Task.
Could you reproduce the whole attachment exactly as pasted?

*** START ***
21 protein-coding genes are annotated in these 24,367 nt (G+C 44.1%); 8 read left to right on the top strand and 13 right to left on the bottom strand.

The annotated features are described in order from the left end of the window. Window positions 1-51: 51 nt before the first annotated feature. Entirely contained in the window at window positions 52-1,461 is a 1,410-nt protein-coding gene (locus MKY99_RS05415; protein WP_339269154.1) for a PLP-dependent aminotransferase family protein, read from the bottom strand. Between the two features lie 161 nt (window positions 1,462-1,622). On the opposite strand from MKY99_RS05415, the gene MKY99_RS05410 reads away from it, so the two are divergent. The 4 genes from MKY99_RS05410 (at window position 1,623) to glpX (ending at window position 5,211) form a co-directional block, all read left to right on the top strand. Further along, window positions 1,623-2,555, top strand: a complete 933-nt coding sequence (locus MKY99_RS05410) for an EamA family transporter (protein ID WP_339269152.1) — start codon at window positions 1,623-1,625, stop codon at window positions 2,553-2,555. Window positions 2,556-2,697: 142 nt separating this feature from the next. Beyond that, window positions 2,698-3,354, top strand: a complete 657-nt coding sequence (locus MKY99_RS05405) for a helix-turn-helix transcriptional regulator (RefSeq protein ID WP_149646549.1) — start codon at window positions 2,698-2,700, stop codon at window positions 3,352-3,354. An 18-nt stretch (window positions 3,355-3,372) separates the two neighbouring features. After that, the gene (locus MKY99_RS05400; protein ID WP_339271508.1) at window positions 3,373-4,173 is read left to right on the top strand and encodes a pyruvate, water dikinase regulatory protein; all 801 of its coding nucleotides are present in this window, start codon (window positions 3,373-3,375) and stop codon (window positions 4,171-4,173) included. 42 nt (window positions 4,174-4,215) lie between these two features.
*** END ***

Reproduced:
21 protein-coding genes are annotated in these 24,367 nt (G+C 44.1%); 8 read left to right on the top strand and 13 right to left on the bottom strand.

The annotated features are described in order from the left end of the window. Window positions 1-51: 51 nt before the first annotated feature. Entirely contained in the window at window positions 52-1,461 is a 1,410-nt protein-coding gene (locus MKY99_RS05415; protein WP_339269154.1) for a PLP-dependent aminotransferase family protein, read from the bottom strand. Between the two features lie 161 nt (window positions 1,462-1,622). On the opposite strand from MKY99_RS05415, the gene MKY99_RS05410 reads away from it, so the two are divergent. The 4 genes from MKY99_RS05410 (at window position 1,623) to glpX (ending at window position 5,211) form a co-directional block, all read left to right on the top strand. Further along, window positions 1,623-2,555, top strand: a complete 933-nt coding sequence (locus MKY99_RS05410) for an EamA family transporter (protein ID WP_339269152.1) — start codon at window positions 1,623-1,625, stop codon at window positions 2,553-2,555. Window positions 2,556-2,697: 142 nt separating this feature from the next. Beyond that, window positions 2,698-3,354, top strand: a complete 657-nt coding sequence (locus MKY99_RS05405) for a helix-turn-helix transcriptional regulator (RefSeq protein ID WP_149646549.1) — start codon at window positions 2,698-2,700, stop codon at window positions 3,352-3,354. An 18-nt stretch (window positions 3,355-3,372) separates the two neighbouring features. After that, the gene (locus MKY99_RS05400; protein ID WP_339271508.1) at window positions 3,373-4,173 is read left to right on the top strand and encodes a pyruvate, water dikinase regulatory protein; all 801 of its coding nucleotides are present in this window, start codon (window positions 3,373-3,375) and stop codon (window positions 4,171-4,173) included. 42 nt (window positions 4,174-4,215) lie between these two features.